StevenF

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I believe my problem relates to the aqua soil I used when setting the tank up a few weeks ago. Initially I got slime, ie biofilm on the glass, plants.etc. Then when that cleared, the hair algae took hold. At first I thought it was still biofilm and let it go so it got a hold and bloomed.
Now I cut it off as it can't be pulled off. It has rooted on the wood and plants and when twisting it round and pulling it, it pulls the plants up as well.
My CO2 feed, ie proper CO2 from a bottle, is meant to make the plants grow so they use as much nutrient as possible. The plants look great, the fish are fine but the algae still persists.
At present I'm leaving the light off all day long. The tank next to it is well lit but I have a towel between the tanks so no light is passed across. The room is in darkness apart from that with only dim lighting through the curtains. I open the curtains around 2 hours before nightfall so some natural light gets to the tank, then close them about an hour after sunrise. That gives sufficient time for the fish to feed.
I'll be doing this for a week and see how that goes. Right now though it appears to have slowed things down a bit.
Aqua soil has nutrients but over time it will deplete. And eventually algae will start to take over. When it starts to runout of nutrients the plants will still look fine but eventually they will stop growing. Surprisingly it can sometimes take months pass from the first appearance of the deficiency to the point when your plants actually actually show symptoms of a deficiency. And It only takes one of the 14 nutrients to be deficieent to cause plant growth to slow and Algae to take over.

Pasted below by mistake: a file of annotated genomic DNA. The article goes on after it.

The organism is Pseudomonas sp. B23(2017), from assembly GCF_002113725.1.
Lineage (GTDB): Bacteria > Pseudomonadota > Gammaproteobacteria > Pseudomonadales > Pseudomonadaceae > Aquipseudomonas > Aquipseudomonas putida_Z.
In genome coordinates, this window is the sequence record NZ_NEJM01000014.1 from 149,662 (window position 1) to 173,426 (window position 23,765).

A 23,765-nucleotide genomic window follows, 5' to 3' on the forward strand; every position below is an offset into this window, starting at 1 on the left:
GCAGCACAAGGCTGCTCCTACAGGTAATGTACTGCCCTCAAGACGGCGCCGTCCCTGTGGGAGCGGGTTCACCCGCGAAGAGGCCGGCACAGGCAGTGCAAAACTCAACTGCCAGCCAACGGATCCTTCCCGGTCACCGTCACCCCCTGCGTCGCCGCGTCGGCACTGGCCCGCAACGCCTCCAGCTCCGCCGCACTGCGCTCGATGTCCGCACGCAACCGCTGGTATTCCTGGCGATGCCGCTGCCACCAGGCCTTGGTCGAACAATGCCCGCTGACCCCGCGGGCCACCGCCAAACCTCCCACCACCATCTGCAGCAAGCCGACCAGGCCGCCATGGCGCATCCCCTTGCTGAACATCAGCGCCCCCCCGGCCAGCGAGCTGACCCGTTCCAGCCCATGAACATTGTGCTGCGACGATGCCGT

When I verify my water is at a TDS of 1ppm I put it in a sealed container for storage until I need it. All of those containers have a small amount of film algae on them. I also put floating plants in TDS 1pppm water without fertilizer and they did not grow at all. Plant need a lot more nutrients than Algae. So you really don't have an Excess nutrient problem. In my experience you have a deficiency issue. Every time I had hair algae issue I had a nutrient deficiency. over time I identified 8 different nutrient deficiencies Using Flourish comprehensive fertilizer and at that point I decided to make my own.

My first attempt gave me almost a year of algae free aquarium before a problem showed up and then is took me about 6 months to identify that molybdenum wasdeficient. Many fertilizers Use sodium molybdate and sulfates for other nutrients and I did to. I found it was reacting with the sulfates in my fertilizer bottle. I started dosing it separately and that worked.

Somehow you need to find a way to identify the deficiency ro you have to replace your aqua soil. The easiest symptom of deficiency is to look at the oldest leaves on your plants I they look watered with holes and eventually fall off while new growth looks ok. That is an indication of a mobil nutrient deficiency. Mobil nutrients are Nitrogen, Potassium, Magnesium, Phosphate, Chlorine, and Molybdenum. If the time of a leaf hooks down you might have a calcium deficiency. If the new leaves are smaller than the old ones you might have a zinc deficiency. yellow leaves could indicate nitrogen.